The West Australian Irish Famine Memorial (also named An Gorta Mór), is a public sculpture that commemorates the suffering and tragic death of millions of Irish people during the Great Famine from 1845 to 1852. The sculpture was completed in 2017 and unveiled by the President of Ireland Michael D Higgins at a special ceremony in October 2017. This memorial was designed and constructed by Charles Smith and Joan Walsh-Smith, a husband and wife who built a reputation for their iconic public artworks which have been commissioned in many countries across the world.
The work is around 26 feet (8 meters) in diameter and is constructed of a combination of bronze and granite. It takes the form of a Celtic double spiral pattern, which is said to represent a walked labyrinth of the connected cultures of Australia and Ireland. In the middle of the spiral sits an interpretation of Uaigneas which depicts a childless mother who has lost her children through starvation.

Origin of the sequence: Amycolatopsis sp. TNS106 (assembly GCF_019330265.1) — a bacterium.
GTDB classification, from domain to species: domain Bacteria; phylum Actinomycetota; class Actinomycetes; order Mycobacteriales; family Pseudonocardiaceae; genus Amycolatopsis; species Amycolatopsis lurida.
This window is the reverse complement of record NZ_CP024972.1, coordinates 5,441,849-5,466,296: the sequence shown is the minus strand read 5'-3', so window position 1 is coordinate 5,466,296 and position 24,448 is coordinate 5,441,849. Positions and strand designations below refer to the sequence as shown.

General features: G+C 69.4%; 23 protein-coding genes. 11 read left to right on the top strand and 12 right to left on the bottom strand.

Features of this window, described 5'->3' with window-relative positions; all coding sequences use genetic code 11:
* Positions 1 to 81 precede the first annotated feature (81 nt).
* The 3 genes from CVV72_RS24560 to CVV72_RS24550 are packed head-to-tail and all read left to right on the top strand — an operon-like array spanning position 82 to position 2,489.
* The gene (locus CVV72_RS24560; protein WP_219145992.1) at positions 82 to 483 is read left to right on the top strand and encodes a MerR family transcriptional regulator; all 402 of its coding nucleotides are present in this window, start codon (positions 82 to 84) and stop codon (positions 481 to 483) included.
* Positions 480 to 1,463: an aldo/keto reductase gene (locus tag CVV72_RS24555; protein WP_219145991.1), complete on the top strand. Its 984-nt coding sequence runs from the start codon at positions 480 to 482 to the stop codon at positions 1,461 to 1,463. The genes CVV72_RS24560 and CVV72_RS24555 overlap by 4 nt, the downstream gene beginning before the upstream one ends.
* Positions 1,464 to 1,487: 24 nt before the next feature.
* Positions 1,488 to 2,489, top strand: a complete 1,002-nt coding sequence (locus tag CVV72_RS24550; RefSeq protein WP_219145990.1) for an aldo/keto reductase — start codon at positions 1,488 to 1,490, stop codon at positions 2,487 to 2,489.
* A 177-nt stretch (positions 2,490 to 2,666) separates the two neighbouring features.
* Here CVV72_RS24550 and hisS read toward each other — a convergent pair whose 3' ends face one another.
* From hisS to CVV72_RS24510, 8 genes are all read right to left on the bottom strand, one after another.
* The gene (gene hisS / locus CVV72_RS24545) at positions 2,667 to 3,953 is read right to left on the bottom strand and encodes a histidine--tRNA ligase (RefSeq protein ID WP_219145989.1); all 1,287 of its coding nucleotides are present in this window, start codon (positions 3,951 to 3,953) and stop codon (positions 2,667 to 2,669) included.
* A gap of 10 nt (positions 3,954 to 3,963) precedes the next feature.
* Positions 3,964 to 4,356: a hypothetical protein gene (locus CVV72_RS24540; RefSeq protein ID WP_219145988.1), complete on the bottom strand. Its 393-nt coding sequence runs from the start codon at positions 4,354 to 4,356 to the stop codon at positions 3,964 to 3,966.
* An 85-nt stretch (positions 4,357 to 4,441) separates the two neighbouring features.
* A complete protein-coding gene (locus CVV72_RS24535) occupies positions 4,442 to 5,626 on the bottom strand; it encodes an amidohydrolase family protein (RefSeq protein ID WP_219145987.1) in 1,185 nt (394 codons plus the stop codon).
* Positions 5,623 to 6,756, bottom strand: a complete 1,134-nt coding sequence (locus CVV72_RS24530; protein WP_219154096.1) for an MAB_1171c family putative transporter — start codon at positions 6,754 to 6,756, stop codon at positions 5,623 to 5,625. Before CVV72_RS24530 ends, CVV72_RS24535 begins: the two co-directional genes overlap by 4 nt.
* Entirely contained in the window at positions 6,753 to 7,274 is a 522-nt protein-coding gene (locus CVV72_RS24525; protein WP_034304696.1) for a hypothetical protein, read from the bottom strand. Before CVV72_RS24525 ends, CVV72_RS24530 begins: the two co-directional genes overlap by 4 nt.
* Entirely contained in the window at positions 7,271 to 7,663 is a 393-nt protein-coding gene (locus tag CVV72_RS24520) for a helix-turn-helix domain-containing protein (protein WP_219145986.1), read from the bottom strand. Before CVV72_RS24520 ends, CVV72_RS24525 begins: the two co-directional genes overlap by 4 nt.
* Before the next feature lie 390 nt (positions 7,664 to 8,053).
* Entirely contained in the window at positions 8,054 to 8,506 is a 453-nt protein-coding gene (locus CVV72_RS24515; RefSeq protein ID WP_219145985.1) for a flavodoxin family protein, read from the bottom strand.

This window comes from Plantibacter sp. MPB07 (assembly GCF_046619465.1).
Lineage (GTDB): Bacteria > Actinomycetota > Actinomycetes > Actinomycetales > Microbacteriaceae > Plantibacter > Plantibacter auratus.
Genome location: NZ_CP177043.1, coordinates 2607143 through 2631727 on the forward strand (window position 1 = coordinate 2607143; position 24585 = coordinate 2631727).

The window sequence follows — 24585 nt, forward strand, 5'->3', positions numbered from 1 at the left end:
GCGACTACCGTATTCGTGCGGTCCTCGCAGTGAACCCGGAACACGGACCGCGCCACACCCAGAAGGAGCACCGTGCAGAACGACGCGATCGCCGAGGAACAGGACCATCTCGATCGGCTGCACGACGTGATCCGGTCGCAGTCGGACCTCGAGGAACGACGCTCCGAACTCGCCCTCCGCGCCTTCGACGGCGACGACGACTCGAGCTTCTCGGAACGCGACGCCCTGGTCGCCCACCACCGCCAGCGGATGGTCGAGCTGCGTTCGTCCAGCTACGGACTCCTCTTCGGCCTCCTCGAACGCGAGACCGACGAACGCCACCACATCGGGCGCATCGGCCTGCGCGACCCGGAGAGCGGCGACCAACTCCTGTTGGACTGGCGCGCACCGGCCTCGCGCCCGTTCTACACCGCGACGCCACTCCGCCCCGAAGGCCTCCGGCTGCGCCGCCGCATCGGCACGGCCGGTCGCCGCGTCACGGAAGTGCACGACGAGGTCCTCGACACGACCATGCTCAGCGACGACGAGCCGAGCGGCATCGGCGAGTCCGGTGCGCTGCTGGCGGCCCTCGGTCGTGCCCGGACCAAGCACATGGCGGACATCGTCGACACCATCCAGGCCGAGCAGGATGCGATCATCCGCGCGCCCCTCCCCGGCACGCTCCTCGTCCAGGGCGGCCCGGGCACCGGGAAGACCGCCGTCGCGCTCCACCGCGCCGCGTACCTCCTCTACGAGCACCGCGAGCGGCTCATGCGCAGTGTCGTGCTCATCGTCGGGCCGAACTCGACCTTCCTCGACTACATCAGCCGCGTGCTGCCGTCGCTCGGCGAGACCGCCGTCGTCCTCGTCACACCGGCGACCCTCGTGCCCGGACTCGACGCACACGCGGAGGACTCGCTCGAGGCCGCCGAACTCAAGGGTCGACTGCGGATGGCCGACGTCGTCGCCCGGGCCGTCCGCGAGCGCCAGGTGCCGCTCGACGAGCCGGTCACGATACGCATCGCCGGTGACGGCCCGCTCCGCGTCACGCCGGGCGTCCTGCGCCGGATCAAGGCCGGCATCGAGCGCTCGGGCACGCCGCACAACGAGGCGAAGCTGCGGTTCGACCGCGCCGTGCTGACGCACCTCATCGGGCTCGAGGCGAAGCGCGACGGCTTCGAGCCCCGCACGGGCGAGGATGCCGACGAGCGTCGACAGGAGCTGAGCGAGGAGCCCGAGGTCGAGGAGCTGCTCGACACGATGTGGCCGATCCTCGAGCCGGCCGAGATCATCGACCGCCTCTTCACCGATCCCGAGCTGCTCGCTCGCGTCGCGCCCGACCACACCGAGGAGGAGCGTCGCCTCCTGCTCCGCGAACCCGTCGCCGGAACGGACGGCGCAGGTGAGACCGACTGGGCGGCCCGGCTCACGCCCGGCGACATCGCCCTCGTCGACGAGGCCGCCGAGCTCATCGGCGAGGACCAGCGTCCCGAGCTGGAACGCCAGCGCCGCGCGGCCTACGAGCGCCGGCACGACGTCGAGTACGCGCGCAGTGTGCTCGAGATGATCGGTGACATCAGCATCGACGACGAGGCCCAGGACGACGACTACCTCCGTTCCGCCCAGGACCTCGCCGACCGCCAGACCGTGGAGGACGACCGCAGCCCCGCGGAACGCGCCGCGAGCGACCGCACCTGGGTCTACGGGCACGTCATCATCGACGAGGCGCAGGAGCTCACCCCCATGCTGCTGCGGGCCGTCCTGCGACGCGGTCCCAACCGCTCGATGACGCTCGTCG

The Great Famine saw mass emigration from Ireland due to food shortages and political instability, and it is thought that over a million people left their homes with some moving as far as Australia. This poignant memorial pays tribute to the lives lost and the struggles many faced during these times.